On July 24th Cornwall Council’s Cabinet approved a report from its Climate Change Programme Team and their ‘emerging’ Climate Change Plan. This had been triggered by councillors’ declaration of a climate emergency in January and their demand that Council officers produce a report to establish how Cornwall might become carbon neutral by 2030. On a global scale this is necessary in order to restrict global warming to at least 1.5 degrees. (It should be noted that this target is challenged by many climate scientists who believe we are now on a course to overshoot that target unless carbon neutrality is achieved by 2025 at the latest. Meanwhile the UK Government target is net zero by 2050, which is looking to be a dangerously complacent and inadequate response to the growing crisis of climate breakdown.)

What does Cornwall Council’s Climate Change Plan tell us? It certainly can’t be accused of mincing its words. The report is replete with apocalyptic and spine-chilling warnings. We’re facing ‘rapid biodiversity and ecosystem loss’ and a ‘mass extinction event that threatens and severely impacts all life on our planet’. This ‘unprecedented’ crisis requires an ‘unprecedented’ scale of change. In Cornwall the current 4,000 kilotons of greenhouse gas emissions a year will have to be reduced to zero by 2030. To put that in perspective the last eight years saw a fall of 938 KT, or 117 KT a year. That rate will have to be boosted to 290 KT a year, or more than doubled, to have any chance of hitting the 2030 zero target.

Although this report correctly identifies both the scale of the environmental crisis that industrial capitalism and human stupidity has generated and the radical changes required to overcome it, it remains reluctant to spell out what changes individuals will have to make to their deeply unsustainable lifestyles. There is also a lack of urgency in providing examples for the rest of civil society to follow. Too much is made of inadequate previous policies which have either been contradictory greenwash (such as the ‘environmental growth strategy’), have had marginal effects (e.g. walking/cycling networks) or even been counter-productive. For example, academic research suggests park and rides work to increase traffic flows rather than reduce them. More honesty, more recognition of the mistakes made in the last wasted twenty years, more identification of the contradictions of current Council strategy are all required to make this more convincing.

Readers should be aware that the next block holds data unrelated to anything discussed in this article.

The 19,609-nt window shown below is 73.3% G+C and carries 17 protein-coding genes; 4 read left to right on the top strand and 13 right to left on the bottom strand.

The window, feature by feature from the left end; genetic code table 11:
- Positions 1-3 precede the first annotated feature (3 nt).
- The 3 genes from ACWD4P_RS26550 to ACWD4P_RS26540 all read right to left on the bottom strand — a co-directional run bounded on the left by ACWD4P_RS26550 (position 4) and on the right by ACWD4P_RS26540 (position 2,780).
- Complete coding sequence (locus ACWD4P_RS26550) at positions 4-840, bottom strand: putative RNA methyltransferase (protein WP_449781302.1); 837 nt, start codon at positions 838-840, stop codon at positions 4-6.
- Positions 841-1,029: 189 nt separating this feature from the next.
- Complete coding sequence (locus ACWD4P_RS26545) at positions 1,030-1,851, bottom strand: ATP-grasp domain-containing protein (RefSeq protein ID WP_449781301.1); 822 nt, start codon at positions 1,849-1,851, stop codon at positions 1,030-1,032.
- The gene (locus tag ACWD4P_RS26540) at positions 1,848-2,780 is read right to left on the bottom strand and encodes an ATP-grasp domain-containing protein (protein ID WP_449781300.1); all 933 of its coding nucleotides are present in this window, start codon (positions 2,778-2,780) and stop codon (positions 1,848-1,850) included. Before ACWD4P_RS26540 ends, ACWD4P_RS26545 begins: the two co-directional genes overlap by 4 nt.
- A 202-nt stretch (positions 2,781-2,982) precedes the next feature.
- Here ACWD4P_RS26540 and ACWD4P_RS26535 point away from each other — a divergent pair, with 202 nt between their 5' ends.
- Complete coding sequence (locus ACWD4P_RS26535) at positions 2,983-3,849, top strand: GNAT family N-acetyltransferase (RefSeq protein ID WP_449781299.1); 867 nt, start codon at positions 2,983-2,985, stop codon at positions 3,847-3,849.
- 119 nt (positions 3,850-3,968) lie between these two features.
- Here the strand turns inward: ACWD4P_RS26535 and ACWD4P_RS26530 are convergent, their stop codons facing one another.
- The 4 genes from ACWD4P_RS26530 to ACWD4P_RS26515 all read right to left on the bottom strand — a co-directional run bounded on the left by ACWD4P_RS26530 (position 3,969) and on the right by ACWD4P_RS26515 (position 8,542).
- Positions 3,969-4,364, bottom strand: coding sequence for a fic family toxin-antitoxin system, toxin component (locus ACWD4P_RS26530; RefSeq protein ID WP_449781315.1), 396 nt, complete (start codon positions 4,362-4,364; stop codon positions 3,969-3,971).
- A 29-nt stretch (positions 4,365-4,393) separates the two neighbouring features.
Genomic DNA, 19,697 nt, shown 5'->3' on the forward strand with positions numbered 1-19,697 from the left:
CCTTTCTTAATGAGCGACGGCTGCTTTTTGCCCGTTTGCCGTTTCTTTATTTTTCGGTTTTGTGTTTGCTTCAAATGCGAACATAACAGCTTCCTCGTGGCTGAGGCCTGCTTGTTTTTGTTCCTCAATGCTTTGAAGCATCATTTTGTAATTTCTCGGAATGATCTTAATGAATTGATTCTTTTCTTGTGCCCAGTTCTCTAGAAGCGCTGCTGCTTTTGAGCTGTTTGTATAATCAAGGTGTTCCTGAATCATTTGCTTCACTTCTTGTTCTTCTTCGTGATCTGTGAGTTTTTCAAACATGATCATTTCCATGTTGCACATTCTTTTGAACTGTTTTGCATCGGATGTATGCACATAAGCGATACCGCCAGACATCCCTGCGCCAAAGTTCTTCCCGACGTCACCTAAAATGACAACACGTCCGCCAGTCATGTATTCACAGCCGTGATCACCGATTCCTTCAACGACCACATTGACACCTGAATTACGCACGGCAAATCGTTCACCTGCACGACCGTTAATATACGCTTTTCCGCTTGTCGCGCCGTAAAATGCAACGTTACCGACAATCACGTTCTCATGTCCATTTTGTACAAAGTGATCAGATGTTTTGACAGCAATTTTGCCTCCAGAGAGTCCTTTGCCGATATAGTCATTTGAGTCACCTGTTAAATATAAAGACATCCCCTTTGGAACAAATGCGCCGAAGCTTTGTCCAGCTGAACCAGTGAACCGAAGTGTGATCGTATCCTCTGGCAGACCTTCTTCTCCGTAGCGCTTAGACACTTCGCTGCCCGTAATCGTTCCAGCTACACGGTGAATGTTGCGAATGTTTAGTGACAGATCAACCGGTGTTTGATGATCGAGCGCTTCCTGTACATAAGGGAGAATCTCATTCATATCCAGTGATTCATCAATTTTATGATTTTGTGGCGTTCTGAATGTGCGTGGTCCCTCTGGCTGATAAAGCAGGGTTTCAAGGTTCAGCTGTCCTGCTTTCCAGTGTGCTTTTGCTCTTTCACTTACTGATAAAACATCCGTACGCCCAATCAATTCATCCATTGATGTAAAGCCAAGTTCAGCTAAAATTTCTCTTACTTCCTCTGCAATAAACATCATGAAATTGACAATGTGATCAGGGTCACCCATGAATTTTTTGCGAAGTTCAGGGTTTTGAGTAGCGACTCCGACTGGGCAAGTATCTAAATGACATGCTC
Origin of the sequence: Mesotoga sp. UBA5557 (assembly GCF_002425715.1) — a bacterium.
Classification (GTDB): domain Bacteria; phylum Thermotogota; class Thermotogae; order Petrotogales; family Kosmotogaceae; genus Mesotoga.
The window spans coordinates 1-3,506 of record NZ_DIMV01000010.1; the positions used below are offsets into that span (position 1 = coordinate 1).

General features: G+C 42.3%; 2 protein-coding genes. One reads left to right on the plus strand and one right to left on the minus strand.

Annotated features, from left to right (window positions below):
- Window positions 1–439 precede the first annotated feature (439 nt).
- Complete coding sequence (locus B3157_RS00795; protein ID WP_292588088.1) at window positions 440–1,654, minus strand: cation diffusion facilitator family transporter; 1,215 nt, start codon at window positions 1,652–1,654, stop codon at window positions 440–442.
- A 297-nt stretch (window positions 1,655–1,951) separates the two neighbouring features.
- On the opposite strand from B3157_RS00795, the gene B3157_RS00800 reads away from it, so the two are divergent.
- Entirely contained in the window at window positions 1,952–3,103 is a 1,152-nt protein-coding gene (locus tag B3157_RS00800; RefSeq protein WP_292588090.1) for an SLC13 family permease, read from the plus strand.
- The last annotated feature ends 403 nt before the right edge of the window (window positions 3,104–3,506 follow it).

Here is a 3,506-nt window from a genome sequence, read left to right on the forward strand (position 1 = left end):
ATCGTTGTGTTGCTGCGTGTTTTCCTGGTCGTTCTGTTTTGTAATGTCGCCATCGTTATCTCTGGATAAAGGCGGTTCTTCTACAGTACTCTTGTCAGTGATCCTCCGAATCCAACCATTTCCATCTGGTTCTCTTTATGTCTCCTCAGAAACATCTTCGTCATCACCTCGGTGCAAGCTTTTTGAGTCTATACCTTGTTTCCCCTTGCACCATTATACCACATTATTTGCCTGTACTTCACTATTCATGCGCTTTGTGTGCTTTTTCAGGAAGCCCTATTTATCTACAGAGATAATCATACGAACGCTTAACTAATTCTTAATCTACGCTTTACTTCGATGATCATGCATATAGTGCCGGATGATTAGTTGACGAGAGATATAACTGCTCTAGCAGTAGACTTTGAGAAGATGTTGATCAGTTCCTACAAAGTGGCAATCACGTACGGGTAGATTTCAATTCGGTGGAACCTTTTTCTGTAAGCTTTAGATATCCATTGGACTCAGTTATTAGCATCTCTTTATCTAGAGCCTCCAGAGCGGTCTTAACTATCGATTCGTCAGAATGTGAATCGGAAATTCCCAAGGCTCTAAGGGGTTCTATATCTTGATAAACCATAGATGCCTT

Moreover, greater imagination would be welcome. The report ends with the rather plaintive remark that solutions to the ‘grand challenges’ of the climate emergency ‘in reality are yet unknown’. Yet proposals for a steady state economy have been floating around in the literature since the 1970s. Tim Jackson’s book Prosperity Without Growth was a short-lived best-seller in 2009. Before that the de-growth movement has been around since the 1980s. Moreover, in 2006 DEFRA drew up plans for a system of carbon rationing. None of these solutions are mentioned in this report. Thinking more broadly, political ideas of decentralised socialism could well provide some of those long-term solutions the authors of this report appear to be unaware of.

To sum up, there’s food for thought in the Council’s Climate Change Plan and much of it easy to swallow. The scale of the crisis is recognised and the need for radical changes, both to political structures and to lifestyles, correctly identified. Yet, without being too cynical, doubts remain. Cornwall Council has a sorry record of saying one thing and proceeding to do another and as a result has lost much credibility. Will it actually live up to the principles it now proclaims in its Climate Change Plan? When will it stop hiding behind the Government and passing the buck? When will it reject its high population growth strategy? When will it admit its plans for mass housing and urbanisation are unsustainable? Finally, if councillors are really committed to the Climate Change Plan when do they intend to bin their New Frontiers ‘ask’ of Government, with its stale, failed, outdated and dangerously inappropriate policies?

For the complete article – https://cornwalldevelopersparadise.wordpress.com/cornwall-councils-climate-change-plan/?fbclid=IwAR0MRbS2Wmb1N5uoHz_eLOK0fyHL5zNNNkL53EmRCZ7gr9CCsc_1D2TzYA0